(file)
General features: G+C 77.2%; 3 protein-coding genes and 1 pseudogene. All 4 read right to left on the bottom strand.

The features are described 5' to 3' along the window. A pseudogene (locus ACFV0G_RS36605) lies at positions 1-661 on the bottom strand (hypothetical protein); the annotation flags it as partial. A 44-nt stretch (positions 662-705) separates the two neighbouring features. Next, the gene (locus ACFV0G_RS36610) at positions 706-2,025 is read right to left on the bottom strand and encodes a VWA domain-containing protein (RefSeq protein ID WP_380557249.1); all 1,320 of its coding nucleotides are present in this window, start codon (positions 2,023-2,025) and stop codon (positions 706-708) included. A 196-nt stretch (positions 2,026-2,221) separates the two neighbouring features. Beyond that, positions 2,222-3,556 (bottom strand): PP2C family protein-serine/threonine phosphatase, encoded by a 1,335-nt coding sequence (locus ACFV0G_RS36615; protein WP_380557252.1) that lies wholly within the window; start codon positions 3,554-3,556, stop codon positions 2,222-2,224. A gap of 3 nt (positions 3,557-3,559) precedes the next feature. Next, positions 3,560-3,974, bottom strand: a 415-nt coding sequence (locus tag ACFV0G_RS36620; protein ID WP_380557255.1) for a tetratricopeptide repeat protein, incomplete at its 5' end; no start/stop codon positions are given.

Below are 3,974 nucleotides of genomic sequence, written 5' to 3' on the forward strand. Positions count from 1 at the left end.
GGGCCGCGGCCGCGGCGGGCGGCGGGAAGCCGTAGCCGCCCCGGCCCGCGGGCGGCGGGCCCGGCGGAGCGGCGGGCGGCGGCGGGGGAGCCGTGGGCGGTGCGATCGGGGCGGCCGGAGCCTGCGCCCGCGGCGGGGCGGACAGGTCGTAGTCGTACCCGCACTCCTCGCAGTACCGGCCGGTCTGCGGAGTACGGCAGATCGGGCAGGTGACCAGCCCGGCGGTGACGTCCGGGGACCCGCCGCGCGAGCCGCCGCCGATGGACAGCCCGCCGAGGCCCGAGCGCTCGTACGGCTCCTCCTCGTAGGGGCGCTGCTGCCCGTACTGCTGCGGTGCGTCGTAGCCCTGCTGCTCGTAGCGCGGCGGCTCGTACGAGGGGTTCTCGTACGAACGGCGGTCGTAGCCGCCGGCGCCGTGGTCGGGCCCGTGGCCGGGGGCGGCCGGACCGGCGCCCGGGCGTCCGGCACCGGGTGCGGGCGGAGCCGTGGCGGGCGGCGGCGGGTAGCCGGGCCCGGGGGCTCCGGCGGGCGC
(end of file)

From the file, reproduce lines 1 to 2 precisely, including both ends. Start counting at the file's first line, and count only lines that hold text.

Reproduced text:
General features: G+C 77.2%; 3 protein-coding genes and 1 pseudogene. All 4 read right to left on the bottom strand.

The features are described 5' to 3' along the window. A pseudogene (locus ACFV0G_RS36605) lies at positions 1-661 on the bottom strand (hypothetical protein); the annotation flags it as partial. A 44-nt stretch (positions 662-705) separates the two neighbouring features. Next, the gene (locus ACFV0G_RS36610) at positions 706-2,025 is read right to left on the bottom strand and encodes a VWA domain-containing protein (RefSeq protein ID WP_380557249.1); all 1,320 of its coding nucleotides are present in this window, start codon (positions 2,023-2,025) and stop codon (positions 706-708) included. A 196-nt stretch (positions 2,026-2,221) separates the two neighbouring features. Beyond that, positions 2,222-3,556 (bottom strand): PP2C family protein-serine/threonine phosphatase, encoded by a 1,335-nt coding sequence (locus ACFV0G_RS36615; protein WP_380557252.1) that lies wholly within the window; start codon positions 3,554-3,556, stop codon positions 2,222-2,224. A gap of 3 nt (positions 3,557-3,559) precedes the next feature. Next, positions 3,560-3,974, bottom strand: a 415-nt coding sequence (locus tag ACFV0G_RS36620; protein ID WP_380557255.1) for a tetratricopeptide repeat protein, incomplete at its 5' end; no start/stop codon positions are given.